‘Punk Drunk & Trembling’ is the EP’s main highlight. Though it’s a leftover Boy King track, it’s surprisingly better than at least half of what made it onto the album. (Though I can see realistically that there’s nowhere in the tracklist that it would’ve fit in naturally.) The song does a great job of combining the swaggering masculinity of the band’s last album with the more vulnerable and emotional sound found on their earlier releases. Hayden Thorpe’s vocals on the track have a real sadness to them, as do the synths that linger in the background. The lyrics are also incredibly melancholy – ‘Why dry the tongue, what’s done is done’ – which helps the song feel like a fitting parting note for the band.

The other two songs, while not bad, definitely do feel like leftovers. Like ‘Punk Drunk & Trembling’, a big part of why they didn’t make it onto Boy King is because they don’t fit the album’s mood – yet, unlike it, they also don’t really surpass any of the songs that did make it on. ‘Maze’ is the better of the two; it’s the most stripped-back song the band have put out in years, placing all emphasis on Tom Fleming’s vocals. That’s not entirely a bad thing, because Fleming’s vocals are fantastic as always – it’s just that there’s nothing particularly interesting going on here. You can find similarly low-key Fleming-led songs on Smother or Present Tense that are more powerful lyrically and more interesting instrumentally.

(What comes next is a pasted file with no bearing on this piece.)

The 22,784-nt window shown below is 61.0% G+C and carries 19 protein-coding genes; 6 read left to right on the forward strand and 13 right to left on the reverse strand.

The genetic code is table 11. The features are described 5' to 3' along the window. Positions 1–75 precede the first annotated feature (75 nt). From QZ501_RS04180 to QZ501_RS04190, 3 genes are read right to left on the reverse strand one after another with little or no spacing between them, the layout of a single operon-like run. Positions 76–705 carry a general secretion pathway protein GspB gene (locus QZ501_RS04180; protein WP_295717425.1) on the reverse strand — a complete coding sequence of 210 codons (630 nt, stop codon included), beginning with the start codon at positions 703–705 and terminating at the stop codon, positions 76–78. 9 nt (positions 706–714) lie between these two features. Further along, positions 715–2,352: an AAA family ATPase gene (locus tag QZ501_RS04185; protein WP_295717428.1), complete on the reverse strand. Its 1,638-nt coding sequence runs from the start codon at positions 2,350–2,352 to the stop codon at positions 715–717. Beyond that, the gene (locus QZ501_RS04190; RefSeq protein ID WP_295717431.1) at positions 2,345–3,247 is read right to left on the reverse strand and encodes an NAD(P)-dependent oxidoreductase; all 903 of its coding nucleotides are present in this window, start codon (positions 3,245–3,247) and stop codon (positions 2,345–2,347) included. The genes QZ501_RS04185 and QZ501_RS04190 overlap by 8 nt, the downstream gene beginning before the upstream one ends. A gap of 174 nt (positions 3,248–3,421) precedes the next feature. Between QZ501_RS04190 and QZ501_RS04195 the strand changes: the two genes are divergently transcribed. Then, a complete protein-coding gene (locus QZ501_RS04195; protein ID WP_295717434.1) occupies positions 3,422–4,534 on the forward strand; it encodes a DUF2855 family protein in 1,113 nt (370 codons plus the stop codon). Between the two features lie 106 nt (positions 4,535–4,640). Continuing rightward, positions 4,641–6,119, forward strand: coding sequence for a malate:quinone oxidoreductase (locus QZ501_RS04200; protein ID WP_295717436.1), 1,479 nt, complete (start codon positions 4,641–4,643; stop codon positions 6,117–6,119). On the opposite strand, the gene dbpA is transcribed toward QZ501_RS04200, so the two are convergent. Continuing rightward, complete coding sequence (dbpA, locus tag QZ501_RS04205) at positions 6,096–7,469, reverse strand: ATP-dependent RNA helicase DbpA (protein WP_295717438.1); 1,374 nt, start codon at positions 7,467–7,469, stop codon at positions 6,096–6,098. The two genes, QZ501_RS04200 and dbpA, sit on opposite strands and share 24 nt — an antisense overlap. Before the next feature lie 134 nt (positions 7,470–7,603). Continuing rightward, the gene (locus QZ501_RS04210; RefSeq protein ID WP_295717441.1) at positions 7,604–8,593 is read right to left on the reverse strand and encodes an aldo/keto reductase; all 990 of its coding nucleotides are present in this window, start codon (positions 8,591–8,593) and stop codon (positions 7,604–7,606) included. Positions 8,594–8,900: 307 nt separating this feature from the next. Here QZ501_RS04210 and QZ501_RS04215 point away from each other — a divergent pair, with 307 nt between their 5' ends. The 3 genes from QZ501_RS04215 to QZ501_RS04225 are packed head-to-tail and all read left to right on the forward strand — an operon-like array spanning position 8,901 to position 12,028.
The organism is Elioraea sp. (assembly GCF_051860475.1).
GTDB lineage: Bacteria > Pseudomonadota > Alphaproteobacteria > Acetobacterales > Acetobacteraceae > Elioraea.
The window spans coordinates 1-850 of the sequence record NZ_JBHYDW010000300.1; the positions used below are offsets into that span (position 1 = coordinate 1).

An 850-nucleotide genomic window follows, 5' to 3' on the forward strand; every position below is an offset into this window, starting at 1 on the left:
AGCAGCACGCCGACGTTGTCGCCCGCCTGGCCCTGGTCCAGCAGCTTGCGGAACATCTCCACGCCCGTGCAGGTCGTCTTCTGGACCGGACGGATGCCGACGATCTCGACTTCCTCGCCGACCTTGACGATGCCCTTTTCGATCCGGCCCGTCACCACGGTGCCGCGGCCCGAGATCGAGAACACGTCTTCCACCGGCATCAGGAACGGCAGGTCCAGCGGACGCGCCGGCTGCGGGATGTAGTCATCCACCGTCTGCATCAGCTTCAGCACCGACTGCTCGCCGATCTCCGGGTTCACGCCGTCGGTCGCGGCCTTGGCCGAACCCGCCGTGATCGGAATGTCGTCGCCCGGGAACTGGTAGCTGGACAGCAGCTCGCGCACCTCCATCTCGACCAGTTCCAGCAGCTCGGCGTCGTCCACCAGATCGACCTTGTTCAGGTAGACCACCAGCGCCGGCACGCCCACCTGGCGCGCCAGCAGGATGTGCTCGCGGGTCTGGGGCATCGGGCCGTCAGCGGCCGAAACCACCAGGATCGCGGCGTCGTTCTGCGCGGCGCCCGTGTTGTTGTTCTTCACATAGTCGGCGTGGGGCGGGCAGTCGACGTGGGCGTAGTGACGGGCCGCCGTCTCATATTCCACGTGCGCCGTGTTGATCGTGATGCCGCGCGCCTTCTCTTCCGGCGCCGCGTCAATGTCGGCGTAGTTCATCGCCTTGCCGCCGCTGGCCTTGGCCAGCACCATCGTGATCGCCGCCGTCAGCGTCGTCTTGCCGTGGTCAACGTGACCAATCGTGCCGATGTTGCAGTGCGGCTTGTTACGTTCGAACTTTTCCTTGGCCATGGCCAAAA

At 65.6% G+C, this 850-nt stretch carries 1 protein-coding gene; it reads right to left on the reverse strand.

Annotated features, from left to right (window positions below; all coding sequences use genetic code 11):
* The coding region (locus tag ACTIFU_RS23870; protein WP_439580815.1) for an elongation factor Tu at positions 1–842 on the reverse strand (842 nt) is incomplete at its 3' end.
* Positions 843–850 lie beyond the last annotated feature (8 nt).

‘Last Night All My Dreams Came True’ fares worse though. Sandwiched between two much sadder tracks, it doesn’t fit the EP’s overall mood well or the circumstances surrounding its release. Driven by a squelchy drum beat, the song sort of meanders along. The only thing I can really say in its favour is the vocal interplay between Fleming and Thorpe, but even that isn’t particularly great. Both of them sound bored on the track and it’s not difficult to see why.

At only ten minutes long, there isn’t a lot to take away from Punk Drunk & Trembling. The title track hints at what direction the band might’ve taken next, but unfortunately we’ll never know for sure. Even if this isn’t the send-off that a band as good as Wild Beasts deserves, it is – as I said before – better than nothing.